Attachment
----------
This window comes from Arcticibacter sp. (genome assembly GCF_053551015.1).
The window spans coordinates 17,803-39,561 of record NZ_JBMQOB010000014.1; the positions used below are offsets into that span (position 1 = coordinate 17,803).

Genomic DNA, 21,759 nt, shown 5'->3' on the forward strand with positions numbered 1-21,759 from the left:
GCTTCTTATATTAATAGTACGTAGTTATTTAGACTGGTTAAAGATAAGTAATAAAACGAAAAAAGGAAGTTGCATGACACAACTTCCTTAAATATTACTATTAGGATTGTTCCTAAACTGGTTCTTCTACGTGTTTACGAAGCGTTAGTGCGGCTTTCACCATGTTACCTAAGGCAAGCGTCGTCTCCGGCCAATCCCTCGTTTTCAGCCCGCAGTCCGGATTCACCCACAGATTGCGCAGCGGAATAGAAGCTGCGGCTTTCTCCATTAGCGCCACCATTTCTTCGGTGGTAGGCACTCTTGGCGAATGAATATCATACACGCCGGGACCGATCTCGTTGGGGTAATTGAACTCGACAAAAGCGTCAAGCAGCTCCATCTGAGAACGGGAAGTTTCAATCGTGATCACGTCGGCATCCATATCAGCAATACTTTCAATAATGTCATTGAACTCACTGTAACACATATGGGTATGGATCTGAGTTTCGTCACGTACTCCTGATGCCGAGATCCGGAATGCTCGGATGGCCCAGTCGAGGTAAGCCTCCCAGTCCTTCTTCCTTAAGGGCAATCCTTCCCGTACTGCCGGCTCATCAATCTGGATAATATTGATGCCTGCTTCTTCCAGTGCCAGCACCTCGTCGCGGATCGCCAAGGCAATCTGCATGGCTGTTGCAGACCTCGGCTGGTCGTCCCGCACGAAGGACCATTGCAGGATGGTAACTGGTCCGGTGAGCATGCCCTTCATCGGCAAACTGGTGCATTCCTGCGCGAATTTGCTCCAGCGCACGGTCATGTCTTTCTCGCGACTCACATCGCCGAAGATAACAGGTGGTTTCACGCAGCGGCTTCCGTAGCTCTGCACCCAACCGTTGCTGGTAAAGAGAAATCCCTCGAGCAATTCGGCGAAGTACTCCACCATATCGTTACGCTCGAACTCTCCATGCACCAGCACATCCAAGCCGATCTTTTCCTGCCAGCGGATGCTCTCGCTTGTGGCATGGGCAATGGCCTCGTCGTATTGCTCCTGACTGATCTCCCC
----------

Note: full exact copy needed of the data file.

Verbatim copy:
This window comes from Arcticibacter sp. (genome assembly GCF_053551015.1).
The window spans coordinates 17,803-39,561 of record NZ_JBMQOB010000014.1; the positions used below are offsets into that span (position 1 = coordinate 17,803).

Genomic DNA, 21,759 nt, shown 5'->3' on the forward strand with positions numbered 1-21,759 from the left:
GCTTCTTATATTAATAGTACGTAGTTATTTAGACTGGTTAAAGATAAGTAATAAAACGAAAAAAGGAAGTTGCATGACACAACTTCCTTAAATATTACTATTAGGATTGTTCCTAAACTGGTTCTTCTACGTGTTTACGAAGCGTTAGTGCGGCTTTCACCATGTTACCTAAGGCAAGCGTCGTCTCCGGCCAATCCCTCGTTTTCAGCCCGCAGTCCGGATTCACCCACAGATTGCGCAGCGGAATAGAAGCTGCGGCTTTCTCCATTAGCGCCACCATTTCTTCGGTGGTAGGCACTCTTGGCGAATGAATATCATACACGCCGGGACCGATCTCGTTGGGGTAATTGAACTCGACAAAAGCGTCAAGCAGCTCCATCTGAGAACGGGAAGTTTCAATCGTGATCACGTCGGCATCCATATCAGCAATACTTTCAATAATGTCATTGAACTCACTGTAACACATATGGGTATGGATCTGAGTTTCGTCACGTACTCCTGATGCCGAGATCCGGAATGCTCGGATGGCCCAGTCGAGGTAAGCCTCCCAGTCCTTCTTCCTTAAGGGCAATCCTTCCCGTACTGCCGGCTCATCAATCTGGATAATATTGATGCCTGCTTCTTCCAGTGCCAGCACCTCGTCGCGGATCGCCAAGGCAATCTGCATGGCTGTTGCAGACCTCGGCTGGTCGTCCCGCACGAAGGACCATTGCAGGATGGTAACTGGTCCGGTGAGCATGCCCTTCATCGGCAAACTGGTGCATTCCTGCGCGAATTTGCTCCAGCGCACGGTCATGTCTTTCTCGCGACTCACATCGCCGAAGATAACAGGTGGTTTCACGCAGCGGCTTCCGTAGCTCTGCACCCAACCGTTGCTGGTAAAGAGAAATCCCTCGAGCAATTCGGCGAAGTACTCCACCATATCGTTACGCTCGAACTCTCCATGCACCAGCACATCCAAGCCGATCTTTTCCTGCCAGCGGATGCTCTCGCTTGTGGCATGGGCAATGGCCTCGTCGTATTGCTCCTGACTGATCTCCCC